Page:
Seattle sues Monsanto over chemical contamination of river
The complaint was filed in federal court on Monday by two firms, Baron & Budd and Gomez Trial Attorneys, on behalf of Seattle. The lawsuit claims that the industrialized Lower Duwamish River was contaminated by polychlorinated biphenyls (PCBs), and that Monsanto continued to produce the chemicals despite knowing about the health and environmental risks that they pose.
“Long after the dangers of PCBs were widely known, Monsanto continued its practice of protecting its business interests at our expense,” City Attorney Pete Holmes said in a statement. “The City intends to hold Monsanto accountable for the damage its product wreaked on our environment.”
Monsanto produced PCBs – chemical compounds used in applications such as paints, caulks, electrical equipment and building materials – in the United States from the early 1930s until the late 1970s, when Congress banned their production over worries about health.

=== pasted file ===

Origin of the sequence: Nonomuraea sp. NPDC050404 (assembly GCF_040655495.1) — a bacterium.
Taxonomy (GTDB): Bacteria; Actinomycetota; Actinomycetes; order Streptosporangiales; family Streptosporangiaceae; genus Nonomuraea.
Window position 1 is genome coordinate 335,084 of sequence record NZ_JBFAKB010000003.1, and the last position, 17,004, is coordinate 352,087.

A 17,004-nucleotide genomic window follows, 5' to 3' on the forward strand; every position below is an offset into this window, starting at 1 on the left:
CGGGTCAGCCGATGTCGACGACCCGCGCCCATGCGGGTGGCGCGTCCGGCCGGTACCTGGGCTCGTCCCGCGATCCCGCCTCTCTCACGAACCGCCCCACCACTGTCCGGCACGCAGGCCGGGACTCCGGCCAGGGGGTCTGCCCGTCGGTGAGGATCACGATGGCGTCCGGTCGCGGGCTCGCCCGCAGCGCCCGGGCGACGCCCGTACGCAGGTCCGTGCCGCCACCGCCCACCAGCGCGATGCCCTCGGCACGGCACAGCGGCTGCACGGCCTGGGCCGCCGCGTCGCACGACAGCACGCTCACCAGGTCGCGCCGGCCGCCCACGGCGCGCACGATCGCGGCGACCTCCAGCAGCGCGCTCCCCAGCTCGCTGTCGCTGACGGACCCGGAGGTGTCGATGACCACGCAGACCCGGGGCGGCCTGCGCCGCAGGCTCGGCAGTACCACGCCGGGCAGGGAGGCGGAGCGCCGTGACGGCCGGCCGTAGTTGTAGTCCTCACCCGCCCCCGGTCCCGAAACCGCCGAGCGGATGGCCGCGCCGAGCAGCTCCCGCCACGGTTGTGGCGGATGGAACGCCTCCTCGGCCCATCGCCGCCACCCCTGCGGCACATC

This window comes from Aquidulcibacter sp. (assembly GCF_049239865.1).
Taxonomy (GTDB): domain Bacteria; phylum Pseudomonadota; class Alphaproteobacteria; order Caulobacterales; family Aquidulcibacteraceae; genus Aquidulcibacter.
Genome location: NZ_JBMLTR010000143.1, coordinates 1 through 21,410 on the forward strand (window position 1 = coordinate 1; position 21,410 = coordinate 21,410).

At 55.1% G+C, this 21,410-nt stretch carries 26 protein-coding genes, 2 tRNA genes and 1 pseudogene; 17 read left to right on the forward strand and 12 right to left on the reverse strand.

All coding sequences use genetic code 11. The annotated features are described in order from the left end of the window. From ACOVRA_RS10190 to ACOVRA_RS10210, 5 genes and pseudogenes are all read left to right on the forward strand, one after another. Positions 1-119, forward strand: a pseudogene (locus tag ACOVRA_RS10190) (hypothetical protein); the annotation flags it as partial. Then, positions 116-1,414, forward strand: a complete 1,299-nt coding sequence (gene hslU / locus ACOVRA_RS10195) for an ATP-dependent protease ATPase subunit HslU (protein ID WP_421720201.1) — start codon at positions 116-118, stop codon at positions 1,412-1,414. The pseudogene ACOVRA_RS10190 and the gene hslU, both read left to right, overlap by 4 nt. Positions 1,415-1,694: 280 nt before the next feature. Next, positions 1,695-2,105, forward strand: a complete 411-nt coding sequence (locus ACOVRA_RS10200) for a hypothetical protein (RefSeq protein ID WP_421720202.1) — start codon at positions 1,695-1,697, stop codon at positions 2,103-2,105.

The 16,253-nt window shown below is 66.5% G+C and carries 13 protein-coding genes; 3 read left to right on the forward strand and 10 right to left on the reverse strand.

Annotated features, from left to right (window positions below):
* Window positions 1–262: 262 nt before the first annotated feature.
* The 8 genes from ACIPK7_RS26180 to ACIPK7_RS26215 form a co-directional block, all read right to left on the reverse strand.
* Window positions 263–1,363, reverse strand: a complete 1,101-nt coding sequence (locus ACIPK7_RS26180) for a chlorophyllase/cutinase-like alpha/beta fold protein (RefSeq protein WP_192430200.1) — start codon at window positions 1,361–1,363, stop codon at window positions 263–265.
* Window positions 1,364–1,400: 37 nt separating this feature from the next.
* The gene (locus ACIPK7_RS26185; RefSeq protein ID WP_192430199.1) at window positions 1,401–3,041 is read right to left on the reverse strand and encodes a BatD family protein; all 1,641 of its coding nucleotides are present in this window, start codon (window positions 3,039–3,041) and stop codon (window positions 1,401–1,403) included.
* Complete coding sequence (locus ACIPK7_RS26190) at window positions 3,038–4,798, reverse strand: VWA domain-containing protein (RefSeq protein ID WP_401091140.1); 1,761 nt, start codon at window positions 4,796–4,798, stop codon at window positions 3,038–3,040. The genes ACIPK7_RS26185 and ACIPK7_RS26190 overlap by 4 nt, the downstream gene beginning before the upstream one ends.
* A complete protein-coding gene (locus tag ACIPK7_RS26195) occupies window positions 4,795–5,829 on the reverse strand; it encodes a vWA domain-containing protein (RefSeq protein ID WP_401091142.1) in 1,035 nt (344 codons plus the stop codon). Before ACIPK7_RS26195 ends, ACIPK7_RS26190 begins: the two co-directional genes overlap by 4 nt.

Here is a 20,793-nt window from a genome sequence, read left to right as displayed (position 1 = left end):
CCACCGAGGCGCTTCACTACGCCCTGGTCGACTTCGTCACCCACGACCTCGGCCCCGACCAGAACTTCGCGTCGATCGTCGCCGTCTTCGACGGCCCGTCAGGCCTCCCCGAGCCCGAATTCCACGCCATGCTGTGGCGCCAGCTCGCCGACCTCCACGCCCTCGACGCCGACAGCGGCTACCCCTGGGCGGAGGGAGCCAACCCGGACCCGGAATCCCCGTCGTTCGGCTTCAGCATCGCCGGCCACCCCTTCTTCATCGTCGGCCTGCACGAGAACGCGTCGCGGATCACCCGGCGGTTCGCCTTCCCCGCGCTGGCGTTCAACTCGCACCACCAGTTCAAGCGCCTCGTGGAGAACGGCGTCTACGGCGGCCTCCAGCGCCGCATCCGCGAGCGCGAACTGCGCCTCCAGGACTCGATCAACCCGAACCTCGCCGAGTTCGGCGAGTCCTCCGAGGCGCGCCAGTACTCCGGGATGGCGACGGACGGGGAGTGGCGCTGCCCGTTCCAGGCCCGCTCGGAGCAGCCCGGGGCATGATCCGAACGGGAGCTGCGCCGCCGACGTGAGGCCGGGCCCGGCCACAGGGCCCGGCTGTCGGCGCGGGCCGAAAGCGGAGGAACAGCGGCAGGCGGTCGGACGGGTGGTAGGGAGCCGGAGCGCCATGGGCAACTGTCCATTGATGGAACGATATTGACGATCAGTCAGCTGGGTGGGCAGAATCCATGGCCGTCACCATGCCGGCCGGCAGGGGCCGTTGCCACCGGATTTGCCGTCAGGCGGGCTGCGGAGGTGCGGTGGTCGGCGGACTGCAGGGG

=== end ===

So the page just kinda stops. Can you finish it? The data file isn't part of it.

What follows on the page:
Seattle’s suit contends that Monsanto concealed information that the chemicals were “a global contaminant,” and in fact increased PCB production after the company found out about the extent of their polluting qualities.
PCBs have been detected in 82 percent of drainage pipes in the Lower Duwamish drainage basin. The chemicals are associated with cancer, nervous system illness and reproductive illnesses in humans, and can lead to the destruction of fish habitats.
Seattle is the sixth city to file a suit against Monsanto for PCB contamination, joining the California cities of San Jose, Oakland, Berkeley and San Diego in California, as well as fellow the Washington city of Spokane
The Lower Duwamish is considered an Environmental Protection Agency Superfund site, meaning that it is so polluted that the federal government has stepped in to help with cleanup. The EPA estimates that the final cost of all cleanup efforts in the river will cost $342 million, according to The Stranger.
“The City will incur significant costs to remove PCBs from stormwater and wastewater effluent flowing into the Lower Duwamish, costs that should not be borne by the City or by its taxpayers but by the company that knew its product would cause this contamination,” John Fiske of Gomez Trial Attorneys said in a release.